Credit: Sharpe + Harrell Photography
Building science studies the interaction between occupants, building components/systems, and the surrounding environment. It focuses on the flow of heat, air, and moisture in and around buildings.
Building science specialists (like me) work with architects and contractors to ensure that buildings operate efficiently and provide a healthy environment. It’s a good thing that the building industry has reached a consensus based on science. But it worries me that many building professionals have little, if any, knowledge of building science.
I was a contractor long enough to realize that it is impossible to have thorough knowledge of every aspect of construction — that’s why we hire trade contractors, architects, engineers, and other allied professionals to fill in the gaps in our own knowledge.
Unfortunately, most architects and contractors don’t even realize that their projects can benefit from a scientific analysis. This results in failures ranging from barely noticeable to catastrophic. Most failures fall somewhere in between, resulting in moisture problems, poor air quality, energy inefficiencies, etc.
Homes have a complex set of components that must be designed and constructed so that they work together as a smoothly operating machine — not unlike a car. What if when you bought a car, the company dumped all the parts on your front lawn and sent over people who worked for different companies to assemble it, in the rain, over a period of months? Would you even consider driving it?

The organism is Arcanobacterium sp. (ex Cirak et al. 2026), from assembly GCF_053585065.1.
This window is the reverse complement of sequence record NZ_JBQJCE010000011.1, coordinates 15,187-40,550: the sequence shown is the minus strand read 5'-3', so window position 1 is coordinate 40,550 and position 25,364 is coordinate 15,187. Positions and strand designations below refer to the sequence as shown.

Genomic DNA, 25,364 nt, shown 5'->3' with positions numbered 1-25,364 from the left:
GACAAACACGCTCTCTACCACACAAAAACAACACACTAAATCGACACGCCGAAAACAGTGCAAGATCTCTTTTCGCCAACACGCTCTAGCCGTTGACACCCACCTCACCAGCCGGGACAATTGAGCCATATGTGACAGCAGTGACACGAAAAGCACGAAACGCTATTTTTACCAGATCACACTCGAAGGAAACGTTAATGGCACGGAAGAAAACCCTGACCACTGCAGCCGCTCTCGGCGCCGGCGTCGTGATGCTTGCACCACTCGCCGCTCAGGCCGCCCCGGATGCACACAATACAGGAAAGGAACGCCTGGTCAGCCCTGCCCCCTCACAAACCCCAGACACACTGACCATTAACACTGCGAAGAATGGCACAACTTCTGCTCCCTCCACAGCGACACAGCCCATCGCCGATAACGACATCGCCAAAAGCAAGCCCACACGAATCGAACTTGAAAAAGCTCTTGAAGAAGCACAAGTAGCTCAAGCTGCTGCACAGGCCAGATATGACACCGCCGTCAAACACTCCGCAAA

Houses are just as complicated — they just have a wider margin of error before total failure. If we compare the average house to a car, it would have bald tires, leak and burn oil, and get about four miles to the gallon. It runs, but not well and not without major repairs.
Unfortunately, most homeowners don’t know enough to ask for a high-performance home and too many professionals don’t know how to deliver it.
Additional regulations are a hard sell these days, but it may be past the time that designers and contractors be required to understand how buildings work before they are allowed to plan or construct them.
It’s time to stop subcontracting out building science like it’s painting or tile work. Building science should be part of the project from the beginning, and everyone involved, especially the installers on the jobsite, should have some knowledge of it.
I may have just suggested eliminating my profession. Regardless, it is time for building science to be fully-integrated into remodeling projects and new homes.
—Carl Seville, a recovering remodeler, teaches, speaks, and writes about, consults on, and certifies green buildings. He is the co-author ofGreen Building: Principles and Practices in Residential Construction. greencurmudgeon.com, sevilleconsulting.com